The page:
Several of the following news reports appear to feed from the same source but with each their own flavor.  No matter.  The point made here is that Russia’s easiest money has been hit hard by time: capital flight; reduced oil revenues; sanctions –> depleted ready cash.  Other wealth rides in banks, luxury assets, and markets, but for both western conflict analysts and Russian citizens outside of the “systema”, the money appears to be running out and domestic hardship appears already in the numbers.


Here’s an excerpt from observations published over the winter:

According to the Russian Finance Ministry, only 10 of Russia’s 85 official regions — most of them commodity producers and metropolitan areas with substantial tax bases — are economically or financially stable, down by half since 2015. Of the country’s remaining regions, 30 manage to scrape by because direct federal subsidies make up at least 33% of their revenues. Half of the $3.5 billion in subsidies that the Kremlin disburses each year goes to just 10 of those regions: Dagestan, Chechnya, Yakutia, Kamchatka, Crimea, Altai, Tuva, Buryatia, Stavropol and Bashkortostan. That leaves more than half of Russia’s regions struggling to fulfill their social obligations and meet the federal government’s demands for funding.

Seventy of Russia’s regions send 63% of the income they generate to the federal budget, keeping only the remaining 37%. The federal government, meanwhile, returns at most 20% of the money by way of subsidies and intergovernmental transfers.


Related World Bank data, albeit covering Russia’s expanded impoverishment only through 2015: http://povertydata.worldbank.org/poverty/country/RUS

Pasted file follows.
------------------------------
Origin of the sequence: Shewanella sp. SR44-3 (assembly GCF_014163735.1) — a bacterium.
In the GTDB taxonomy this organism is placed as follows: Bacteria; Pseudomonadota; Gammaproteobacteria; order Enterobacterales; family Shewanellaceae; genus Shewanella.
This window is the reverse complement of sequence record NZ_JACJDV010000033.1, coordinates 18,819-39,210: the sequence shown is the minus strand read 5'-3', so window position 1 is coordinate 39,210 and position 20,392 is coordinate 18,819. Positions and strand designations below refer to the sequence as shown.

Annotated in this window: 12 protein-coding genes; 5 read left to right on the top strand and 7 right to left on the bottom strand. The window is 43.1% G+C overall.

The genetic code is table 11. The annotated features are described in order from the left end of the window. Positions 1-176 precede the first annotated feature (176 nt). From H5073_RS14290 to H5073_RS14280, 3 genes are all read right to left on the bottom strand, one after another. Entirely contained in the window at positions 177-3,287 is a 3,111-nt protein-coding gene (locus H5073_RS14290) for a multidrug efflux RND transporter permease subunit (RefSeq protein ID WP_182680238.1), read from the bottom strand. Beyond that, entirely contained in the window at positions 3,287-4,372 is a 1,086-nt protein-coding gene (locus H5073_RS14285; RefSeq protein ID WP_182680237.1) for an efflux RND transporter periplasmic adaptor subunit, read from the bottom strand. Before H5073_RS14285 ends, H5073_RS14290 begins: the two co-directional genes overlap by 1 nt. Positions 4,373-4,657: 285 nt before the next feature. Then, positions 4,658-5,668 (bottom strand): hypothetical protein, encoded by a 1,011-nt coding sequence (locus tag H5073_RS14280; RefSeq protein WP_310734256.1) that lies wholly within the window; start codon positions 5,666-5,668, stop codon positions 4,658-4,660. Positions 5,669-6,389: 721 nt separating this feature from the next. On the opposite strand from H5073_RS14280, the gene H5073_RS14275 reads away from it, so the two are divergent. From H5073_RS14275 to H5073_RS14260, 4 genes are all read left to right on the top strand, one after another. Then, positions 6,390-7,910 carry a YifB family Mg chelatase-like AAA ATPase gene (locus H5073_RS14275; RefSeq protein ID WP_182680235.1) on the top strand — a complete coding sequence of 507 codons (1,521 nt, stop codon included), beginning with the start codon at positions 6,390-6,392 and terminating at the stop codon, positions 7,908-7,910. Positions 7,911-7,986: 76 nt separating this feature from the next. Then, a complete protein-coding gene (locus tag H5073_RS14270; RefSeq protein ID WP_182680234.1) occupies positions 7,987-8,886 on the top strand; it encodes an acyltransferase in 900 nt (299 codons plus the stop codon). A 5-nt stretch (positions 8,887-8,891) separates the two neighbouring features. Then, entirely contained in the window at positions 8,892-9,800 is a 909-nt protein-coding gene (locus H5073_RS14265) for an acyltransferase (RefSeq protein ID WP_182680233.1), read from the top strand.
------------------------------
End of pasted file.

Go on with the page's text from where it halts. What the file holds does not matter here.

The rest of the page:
Reference: The Russian “Mafia State”

As the fabulously wealthy – such as Chelsea owner Roman Abramovich – buy ever bigger yachts and build ever bigger mansions, the average Russian is becoming ever poorer.

Many ordinary men and women live in desperate conditions and last year a staggering 19.2 million people – or 13.4% of the population – were officially living in poverty .

http://www.mirror.co.uk/news/world-news/inside-vladimir-putins-new-russia-9976578 – 3/6/2017

Belarus, Chechnya and Russia are virtual “mafia states” and Ukraine is going to be one. For each of those countries, one cannot differentiate between the activities of the government and organized crime groups. Economic influence, sooner or later always reaches political power. a key factor in a government’s ability to combat OC depends on the extent to which the country’s best attorneys and law firms represent the mafia.

The vory v zakone do not engage in racketeering and murder, preferring to distance themselves from this activity and focus on crimes that are further up in the hierarchy, such as corruption of high-level ministers. The level of power that vory v zakone operate at is indicated by their level of interaction with these public servants, because cabinet-level officials do not spend time with unimportant people and cannot be tempted by those who do not have something important to offer.

http://www.globalsecurity.org/military/world/para/russian-organized-crime.htm – 2/18/2017 by David Cay Johnston


http://www.ecfr.eu/article/commentary_security_concerns_russian_mafia_back_on_agenda7083 – 7/25/2016 Republished in Newsweek: http://www.newsweek.com/putin-welcomes-return-russian-mafia-484083